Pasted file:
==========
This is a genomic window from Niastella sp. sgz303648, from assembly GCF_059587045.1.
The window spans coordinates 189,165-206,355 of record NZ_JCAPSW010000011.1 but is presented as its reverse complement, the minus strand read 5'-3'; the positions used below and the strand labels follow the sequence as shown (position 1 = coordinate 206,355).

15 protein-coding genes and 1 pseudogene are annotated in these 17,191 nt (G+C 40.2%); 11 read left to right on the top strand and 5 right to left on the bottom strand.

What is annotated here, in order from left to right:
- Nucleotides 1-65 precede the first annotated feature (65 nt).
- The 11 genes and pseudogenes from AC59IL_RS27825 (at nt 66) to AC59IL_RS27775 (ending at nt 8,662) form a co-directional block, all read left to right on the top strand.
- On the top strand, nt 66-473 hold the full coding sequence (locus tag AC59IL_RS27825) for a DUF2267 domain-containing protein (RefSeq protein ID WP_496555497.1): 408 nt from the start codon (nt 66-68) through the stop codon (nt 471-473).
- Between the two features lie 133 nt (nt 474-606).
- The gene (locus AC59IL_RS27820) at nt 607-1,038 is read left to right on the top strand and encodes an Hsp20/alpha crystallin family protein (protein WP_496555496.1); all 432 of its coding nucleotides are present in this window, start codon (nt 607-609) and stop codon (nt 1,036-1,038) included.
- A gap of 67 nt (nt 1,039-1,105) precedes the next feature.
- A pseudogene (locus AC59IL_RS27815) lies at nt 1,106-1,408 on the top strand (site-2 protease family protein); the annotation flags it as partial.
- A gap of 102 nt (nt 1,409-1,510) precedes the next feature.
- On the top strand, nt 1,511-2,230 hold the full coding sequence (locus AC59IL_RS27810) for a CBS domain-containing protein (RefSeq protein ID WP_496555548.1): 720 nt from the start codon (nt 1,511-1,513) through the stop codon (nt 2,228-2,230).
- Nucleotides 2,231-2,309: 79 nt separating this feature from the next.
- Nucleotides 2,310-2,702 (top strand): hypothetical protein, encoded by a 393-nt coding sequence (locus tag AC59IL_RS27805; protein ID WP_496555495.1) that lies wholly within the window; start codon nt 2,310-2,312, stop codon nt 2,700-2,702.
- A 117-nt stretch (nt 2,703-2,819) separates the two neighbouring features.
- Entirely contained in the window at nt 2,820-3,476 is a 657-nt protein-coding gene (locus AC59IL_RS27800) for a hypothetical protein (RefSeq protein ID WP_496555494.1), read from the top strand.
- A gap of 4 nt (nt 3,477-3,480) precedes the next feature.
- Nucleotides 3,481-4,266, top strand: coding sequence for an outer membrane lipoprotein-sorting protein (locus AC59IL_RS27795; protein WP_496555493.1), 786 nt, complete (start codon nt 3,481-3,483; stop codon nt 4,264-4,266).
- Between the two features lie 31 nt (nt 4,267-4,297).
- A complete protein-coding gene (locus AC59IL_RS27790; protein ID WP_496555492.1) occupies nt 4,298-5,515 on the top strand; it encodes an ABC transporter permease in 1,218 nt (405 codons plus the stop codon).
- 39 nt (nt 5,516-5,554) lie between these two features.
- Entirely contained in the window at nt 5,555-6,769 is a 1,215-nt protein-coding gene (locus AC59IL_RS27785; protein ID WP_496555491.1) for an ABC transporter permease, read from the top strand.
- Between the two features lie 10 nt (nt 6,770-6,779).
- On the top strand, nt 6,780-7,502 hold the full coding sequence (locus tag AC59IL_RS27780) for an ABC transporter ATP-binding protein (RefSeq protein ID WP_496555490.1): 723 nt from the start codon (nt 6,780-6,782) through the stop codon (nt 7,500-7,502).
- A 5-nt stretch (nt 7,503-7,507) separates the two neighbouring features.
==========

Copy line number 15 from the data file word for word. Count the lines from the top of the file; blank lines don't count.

- Nucleotides 2,310-2,702 (top strand): hypothetical protein, encoded by a 393-nt coding sequence (locus tag AC59IL_RS27805; protein ID WP_496555495.1) that lies wholly within the window; start codon nt 2,310-2,312, stop codon nt 2,700-2,702.